Air Force Instruction (AFI) authorizes these two individuals working at the Embassy, but they are staying in our tent city. Since they have a tent all to themselves, they kicked everyone else out making them move into already overcrowded tents.
Services and Civil Engineering has done an amazing job of setting up our tent city and taking care of us. Our services detachment has set up a field kitchen and they are now serving two hot meals a day. Now don’t get too excited about that until I explain what it entails. The food is shipped to Haiti already prepared in large bags and the cooks cut open the bags and pour it into a large container to be reheated before serving. I’m not saying that it tastes bad, and our Services folks do a great job with what they have, but I usually skip those meals and I am still eating about one to two MREs (Meal Ready to Eat) a day.
You’d think that I would lose weight with that type of eating habit, but our MREs are pretty heavy in carbohydrates. I don’t need to lose much weight, but I’ve discovered that it’s not as easy if your diet isn’t what it should be. We’re now getting a regular supply of apples and oranges so I’m not as worried about coming down with scurvy or rickets as I was before.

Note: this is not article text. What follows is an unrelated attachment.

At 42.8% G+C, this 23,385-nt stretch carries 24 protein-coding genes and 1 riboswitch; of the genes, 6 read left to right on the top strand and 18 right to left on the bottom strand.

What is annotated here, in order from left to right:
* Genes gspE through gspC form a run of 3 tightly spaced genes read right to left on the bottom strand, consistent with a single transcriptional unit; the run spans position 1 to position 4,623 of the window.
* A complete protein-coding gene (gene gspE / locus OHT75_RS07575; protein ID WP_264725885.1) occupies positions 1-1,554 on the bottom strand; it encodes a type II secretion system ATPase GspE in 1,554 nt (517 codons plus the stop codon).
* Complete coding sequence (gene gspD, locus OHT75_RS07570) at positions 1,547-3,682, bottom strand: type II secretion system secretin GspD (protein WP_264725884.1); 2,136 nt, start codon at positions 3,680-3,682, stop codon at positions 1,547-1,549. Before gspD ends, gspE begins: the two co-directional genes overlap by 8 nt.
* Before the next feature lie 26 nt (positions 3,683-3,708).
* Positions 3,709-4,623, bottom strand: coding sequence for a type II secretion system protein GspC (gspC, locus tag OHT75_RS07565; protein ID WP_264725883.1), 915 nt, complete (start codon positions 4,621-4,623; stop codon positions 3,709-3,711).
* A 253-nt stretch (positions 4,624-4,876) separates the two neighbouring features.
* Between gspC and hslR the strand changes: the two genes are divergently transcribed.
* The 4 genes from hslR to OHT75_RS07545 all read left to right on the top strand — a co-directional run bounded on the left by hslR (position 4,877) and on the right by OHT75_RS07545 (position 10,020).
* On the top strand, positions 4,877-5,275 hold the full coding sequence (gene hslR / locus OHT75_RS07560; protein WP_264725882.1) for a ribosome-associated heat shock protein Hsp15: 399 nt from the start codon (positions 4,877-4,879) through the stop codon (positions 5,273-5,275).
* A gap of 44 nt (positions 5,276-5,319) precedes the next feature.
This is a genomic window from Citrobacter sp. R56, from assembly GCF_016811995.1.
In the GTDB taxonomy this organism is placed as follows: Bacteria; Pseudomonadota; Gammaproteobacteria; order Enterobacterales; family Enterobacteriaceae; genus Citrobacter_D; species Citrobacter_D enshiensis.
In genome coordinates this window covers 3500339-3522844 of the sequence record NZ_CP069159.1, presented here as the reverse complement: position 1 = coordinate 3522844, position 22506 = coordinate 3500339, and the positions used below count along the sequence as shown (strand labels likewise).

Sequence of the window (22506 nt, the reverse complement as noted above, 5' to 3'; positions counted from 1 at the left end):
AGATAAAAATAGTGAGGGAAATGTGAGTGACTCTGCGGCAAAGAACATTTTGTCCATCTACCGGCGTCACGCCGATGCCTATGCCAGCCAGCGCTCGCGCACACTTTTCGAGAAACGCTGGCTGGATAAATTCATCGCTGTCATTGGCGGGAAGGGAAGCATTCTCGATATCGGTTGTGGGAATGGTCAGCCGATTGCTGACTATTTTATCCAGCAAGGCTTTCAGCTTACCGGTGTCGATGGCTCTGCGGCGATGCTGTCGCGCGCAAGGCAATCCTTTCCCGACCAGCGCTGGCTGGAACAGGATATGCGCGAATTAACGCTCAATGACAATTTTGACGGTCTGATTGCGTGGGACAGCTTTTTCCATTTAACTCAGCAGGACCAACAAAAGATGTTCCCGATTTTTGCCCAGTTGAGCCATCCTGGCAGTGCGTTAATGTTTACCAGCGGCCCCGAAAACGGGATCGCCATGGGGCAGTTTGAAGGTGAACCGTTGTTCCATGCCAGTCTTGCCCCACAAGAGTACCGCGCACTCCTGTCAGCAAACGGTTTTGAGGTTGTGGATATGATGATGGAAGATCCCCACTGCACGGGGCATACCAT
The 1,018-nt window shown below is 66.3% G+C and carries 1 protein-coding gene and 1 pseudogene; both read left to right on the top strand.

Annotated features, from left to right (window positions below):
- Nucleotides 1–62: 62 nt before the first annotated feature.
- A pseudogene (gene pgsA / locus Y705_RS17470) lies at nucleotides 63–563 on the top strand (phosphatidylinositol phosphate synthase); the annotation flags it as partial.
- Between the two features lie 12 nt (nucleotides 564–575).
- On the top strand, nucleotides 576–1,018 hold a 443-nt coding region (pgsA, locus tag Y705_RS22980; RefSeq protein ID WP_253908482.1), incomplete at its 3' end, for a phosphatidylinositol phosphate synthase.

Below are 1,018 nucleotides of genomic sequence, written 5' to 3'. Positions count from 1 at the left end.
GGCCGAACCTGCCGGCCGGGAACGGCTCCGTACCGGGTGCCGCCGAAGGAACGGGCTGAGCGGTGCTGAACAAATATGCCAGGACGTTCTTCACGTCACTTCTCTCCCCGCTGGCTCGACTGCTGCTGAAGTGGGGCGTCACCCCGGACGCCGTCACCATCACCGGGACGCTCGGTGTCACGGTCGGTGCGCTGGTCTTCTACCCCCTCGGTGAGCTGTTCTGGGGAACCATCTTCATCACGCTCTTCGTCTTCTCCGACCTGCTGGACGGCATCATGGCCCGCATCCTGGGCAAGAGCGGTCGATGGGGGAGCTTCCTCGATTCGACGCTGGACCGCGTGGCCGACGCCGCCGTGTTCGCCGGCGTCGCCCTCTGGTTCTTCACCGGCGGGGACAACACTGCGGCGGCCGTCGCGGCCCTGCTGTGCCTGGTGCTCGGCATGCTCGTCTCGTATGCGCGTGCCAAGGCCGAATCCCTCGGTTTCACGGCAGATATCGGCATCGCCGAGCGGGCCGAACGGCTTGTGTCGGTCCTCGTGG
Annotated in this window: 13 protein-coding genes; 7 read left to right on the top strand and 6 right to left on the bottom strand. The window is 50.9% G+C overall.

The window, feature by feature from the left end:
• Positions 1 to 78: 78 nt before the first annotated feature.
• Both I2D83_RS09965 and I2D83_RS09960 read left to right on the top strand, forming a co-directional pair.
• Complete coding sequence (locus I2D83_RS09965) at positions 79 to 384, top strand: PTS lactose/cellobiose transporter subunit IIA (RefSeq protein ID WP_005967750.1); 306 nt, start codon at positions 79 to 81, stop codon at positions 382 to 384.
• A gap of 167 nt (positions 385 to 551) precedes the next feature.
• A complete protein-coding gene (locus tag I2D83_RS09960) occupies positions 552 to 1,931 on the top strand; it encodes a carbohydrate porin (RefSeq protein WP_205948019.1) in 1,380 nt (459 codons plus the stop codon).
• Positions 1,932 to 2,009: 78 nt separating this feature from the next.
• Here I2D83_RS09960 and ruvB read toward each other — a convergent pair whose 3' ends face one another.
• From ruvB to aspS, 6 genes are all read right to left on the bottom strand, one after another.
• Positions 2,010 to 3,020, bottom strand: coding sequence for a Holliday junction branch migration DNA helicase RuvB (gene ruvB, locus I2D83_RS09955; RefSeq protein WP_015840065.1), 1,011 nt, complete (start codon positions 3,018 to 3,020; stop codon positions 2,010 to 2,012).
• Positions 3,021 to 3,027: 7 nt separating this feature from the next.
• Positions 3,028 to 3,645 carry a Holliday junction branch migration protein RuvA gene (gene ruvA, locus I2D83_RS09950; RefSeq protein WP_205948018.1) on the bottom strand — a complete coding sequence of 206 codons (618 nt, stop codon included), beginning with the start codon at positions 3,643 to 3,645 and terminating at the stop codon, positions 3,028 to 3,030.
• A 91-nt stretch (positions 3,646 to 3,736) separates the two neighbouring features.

That brings me to the interesting topic of physical fitness. Most of us are running to try to stay in shape and our designated running path is along a dirt road with ruts and tons of ankle twisting rocks that curves around the perimeter of the airport. There’s a long cinderblock wall that runs along the perimeter and is in pretty good shape until you get about a mile from our camp where the earthquake and disrepair have turned sections of the wall into rubble.
When we first got here there would be children sitting on the wall and they would wave at us as we went by. Then they got a little bolder and started to cross a drainage ditch to come say hello to us and ask for food and water. There are multiple food and water distributions center around the airport and most of us don’t go running with food and water so we couldn’t give them anything even if we wanted to.
It didn’t take long before the kids weren’t asking for food and water, but were instead demanding that you give them things. I was pretty taken aback when I had an 8 year old boy run up to me and in the deepest most intimidation voice he could muster demand, “GIVE ME YOUR WATCH”. I’m pretty good at ignoring that type of behavior so needless to say I still have my watch even after being told to give it up every time I’ve run the last two weeks.
Now the problem has escalated to children throwing rocks at us if we don’t give them something. I have had rocks thrown at me twice, but I convince myself that it was just to get my attention. I don’t take it personally and don’t hold it against the children because these particular kids don’t seem to have good parental supervision anyway. Most Haitians are still very happy to have us here and are very appreciative of the help that we are providing.
KENNETH P CAMPBELL, MSgt, USAF NCOIC Battlefield Weather Team 24 AEG, Port-au-Prince, Haiti "Strength and Honor"